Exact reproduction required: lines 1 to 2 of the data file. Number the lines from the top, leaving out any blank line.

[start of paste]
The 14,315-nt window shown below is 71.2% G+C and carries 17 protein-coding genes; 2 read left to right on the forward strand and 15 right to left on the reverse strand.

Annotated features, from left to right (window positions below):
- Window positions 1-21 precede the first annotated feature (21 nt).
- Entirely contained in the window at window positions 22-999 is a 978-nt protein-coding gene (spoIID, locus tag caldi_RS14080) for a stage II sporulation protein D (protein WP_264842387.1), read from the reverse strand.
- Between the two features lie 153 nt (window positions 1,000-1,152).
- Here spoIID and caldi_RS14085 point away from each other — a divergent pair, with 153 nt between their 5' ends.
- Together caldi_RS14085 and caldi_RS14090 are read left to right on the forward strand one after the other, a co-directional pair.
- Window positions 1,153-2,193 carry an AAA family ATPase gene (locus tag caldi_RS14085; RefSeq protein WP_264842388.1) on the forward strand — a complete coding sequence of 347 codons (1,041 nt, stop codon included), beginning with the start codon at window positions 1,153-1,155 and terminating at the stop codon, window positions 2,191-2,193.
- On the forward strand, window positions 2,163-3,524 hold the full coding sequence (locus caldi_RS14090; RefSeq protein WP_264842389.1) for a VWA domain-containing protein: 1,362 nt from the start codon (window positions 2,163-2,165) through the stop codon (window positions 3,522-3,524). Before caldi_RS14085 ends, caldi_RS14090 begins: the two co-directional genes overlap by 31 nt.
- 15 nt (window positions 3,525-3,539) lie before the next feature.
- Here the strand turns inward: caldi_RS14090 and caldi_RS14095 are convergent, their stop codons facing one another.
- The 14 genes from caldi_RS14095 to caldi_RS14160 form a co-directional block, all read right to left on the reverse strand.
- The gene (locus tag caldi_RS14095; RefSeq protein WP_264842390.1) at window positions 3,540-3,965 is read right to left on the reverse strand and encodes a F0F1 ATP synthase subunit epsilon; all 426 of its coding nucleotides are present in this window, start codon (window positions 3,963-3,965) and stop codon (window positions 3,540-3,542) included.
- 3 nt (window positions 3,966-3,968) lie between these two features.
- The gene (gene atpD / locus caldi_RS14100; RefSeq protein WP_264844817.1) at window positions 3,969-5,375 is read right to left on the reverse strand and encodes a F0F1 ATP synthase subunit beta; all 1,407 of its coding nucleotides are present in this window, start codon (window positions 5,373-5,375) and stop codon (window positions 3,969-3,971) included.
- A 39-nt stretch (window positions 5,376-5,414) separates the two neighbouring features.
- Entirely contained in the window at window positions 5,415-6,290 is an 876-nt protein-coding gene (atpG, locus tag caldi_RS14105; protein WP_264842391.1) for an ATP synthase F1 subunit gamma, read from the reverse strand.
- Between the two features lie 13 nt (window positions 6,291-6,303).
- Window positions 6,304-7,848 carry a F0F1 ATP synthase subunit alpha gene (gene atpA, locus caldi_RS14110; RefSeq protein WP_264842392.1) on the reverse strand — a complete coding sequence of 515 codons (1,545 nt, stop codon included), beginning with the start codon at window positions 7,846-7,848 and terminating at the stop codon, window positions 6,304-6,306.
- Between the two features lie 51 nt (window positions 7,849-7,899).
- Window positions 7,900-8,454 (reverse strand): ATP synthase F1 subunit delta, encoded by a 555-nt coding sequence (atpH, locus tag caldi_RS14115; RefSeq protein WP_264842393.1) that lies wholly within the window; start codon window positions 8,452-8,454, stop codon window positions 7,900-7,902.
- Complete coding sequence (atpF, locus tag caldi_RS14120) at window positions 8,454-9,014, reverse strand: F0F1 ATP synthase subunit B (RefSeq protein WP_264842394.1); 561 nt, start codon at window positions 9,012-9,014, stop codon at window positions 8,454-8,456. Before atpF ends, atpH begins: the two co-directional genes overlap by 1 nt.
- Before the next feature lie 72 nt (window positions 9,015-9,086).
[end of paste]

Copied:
The 14,315-nt window shown below is 71.2% G+C and carries 17 protein-coding genes; 2 read left to right on the forward strand and 15 right to left on the reverse strand.

Annotated features, from left to right (window positions below):